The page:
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pollan’s latest book
May 14, 2008, 1:23 pm
Filed under: training and nutrition | Tags: , , , , , ,

Michael Pollan’s In Defense of Food

“Eat food. Not too much. Mostly plants.”

The core of the advice that this book has to offer can be distilled into the first few words that Pollan used in the book itself. Eat food. Not too much. Mostly plants. Seemingly simple but hard to fulfill in the modern lives that we find ourselves unconsciously living.

The dominant concept in our choice of diet in this day and age is nutritionism. Thanks to the food scientists and government we have began to see our food in terms of its molecular components instead of food as food itself. This has led to the various industrial products that pass themselves off as food and unhealthy diets that most people living in modern societies experience.

Eating food seems like simple enough advice to follow but it is surprising how many of us do not actually consume real food. Instead, as Pollan puts it, we consume imitations and food products. The reductionist nature of nutrient science has led to a spread of a extremely narrow view of food and nutrition, and as we strip our food of its seemingly useless parts, we make our diets even more unhealthier. There is much complexity and synergy to the whole foods that we eat that are yet to be explained and what the industrial complex has done is to make “frankenstein” food while oblivious to the unrevealed benefits of eating whole foods.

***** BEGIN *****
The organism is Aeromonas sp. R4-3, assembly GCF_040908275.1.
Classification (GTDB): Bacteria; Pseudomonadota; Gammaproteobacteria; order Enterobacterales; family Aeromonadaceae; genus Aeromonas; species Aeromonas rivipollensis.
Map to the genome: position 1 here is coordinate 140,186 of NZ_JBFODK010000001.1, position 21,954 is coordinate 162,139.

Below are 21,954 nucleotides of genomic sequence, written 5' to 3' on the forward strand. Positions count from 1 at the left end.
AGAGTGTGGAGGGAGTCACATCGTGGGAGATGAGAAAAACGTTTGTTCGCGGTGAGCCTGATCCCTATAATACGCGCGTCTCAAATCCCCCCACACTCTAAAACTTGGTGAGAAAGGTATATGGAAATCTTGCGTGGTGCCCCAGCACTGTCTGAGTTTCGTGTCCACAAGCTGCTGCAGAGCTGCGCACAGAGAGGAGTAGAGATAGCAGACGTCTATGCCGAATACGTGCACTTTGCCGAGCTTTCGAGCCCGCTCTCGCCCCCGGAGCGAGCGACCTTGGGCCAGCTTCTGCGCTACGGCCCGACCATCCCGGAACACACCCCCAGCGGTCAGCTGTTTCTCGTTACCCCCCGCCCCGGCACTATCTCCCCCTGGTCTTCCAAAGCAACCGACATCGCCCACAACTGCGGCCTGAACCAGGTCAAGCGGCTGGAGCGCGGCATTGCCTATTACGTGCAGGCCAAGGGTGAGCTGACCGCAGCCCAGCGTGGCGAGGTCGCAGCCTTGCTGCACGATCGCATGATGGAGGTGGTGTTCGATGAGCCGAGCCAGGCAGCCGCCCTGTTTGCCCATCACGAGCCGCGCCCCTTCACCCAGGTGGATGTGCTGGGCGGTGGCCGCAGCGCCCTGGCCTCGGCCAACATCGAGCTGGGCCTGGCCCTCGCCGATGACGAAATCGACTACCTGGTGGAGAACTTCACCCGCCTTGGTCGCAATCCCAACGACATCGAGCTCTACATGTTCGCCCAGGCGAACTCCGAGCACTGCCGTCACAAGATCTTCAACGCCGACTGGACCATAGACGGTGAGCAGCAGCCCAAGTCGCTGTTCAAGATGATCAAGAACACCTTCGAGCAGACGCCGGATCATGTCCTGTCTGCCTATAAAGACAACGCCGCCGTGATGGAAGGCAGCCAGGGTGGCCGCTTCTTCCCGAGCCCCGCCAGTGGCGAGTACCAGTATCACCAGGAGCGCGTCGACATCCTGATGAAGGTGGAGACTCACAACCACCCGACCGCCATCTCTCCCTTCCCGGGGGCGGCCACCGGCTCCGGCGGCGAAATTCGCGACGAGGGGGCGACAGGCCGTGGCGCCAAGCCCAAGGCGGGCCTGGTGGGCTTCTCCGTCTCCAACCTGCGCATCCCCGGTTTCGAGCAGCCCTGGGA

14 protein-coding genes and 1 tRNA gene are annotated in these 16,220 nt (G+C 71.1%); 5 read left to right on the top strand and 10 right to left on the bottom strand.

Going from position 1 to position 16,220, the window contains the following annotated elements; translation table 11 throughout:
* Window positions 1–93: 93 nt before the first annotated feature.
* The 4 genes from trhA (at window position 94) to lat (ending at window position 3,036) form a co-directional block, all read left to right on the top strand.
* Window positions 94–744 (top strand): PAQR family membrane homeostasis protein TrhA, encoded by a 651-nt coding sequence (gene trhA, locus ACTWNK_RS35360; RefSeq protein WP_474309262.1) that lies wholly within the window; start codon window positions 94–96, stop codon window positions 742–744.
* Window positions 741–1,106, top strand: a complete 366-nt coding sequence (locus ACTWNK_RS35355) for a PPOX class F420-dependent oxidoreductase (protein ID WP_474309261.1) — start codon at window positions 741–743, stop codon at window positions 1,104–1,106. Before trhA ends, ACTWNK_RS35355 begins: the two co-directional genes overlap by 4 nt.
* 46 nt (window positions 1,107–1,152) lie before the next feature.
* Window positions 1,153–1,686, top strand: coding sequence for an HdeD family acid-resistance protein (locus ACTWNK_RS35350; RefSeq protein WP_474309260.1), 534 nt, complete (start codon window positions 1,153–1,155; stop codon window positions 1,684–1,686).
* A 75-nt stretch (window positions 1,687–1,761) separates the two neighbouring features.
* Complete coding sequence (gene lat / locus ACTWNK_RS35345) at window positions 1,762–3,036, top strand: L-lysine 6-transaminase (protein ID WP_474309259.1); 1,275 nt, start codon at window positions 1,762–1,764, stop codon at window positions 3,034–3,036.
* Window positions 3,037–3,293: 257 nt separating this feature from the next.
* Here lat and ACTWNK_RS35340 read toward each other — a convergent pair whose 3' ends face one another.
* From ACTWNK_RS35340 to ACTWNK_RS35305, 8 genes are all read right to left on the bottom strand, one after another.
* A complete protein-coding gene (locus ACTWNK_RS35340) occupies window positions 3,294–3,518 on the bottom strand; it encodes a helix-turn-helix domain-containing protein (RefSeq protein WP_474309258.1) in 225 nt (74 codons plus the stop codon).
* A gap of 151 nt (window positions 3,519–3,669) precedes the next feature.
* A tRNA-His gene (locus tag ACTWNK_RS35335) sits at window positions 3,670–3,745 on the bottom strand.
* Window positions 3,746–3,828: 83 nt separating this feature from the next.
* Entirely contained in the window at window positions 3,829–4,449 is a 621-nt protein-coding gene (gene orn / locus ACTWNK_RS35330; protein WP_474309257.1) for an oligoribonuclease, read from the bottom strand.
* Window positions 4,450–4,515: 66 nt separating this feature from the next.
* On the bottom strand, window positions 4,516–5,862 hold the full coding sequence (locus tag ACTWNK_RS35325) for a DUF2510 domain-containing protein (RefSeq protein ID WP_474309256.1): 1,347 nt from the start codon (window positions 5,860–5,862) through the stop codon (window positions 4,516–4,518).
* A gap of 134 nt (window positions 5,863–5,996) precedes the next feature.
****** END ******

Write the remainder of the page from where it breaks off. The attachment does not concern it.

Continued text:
Regarding overeating and the lack of plants in our modern diet, Pollan makes a very interesting point about how the convenience and availability of “rich” foods inadvertently caused this phenomenon. For example, it takes a lot of effort to make french fries at home, and hence it is less probable that a normal person would eat it often. However with the invention of frozen foods and the explosion of fast food restaurants, we are now able to eat it more often and in fact we do. This has caused the gradual deterioration of our health.

Pollan has done a good job summarising the essence of what he wrote about in The Omnivore’s Dilemma, but it remains that his earlier book is a much better and more substantial read.


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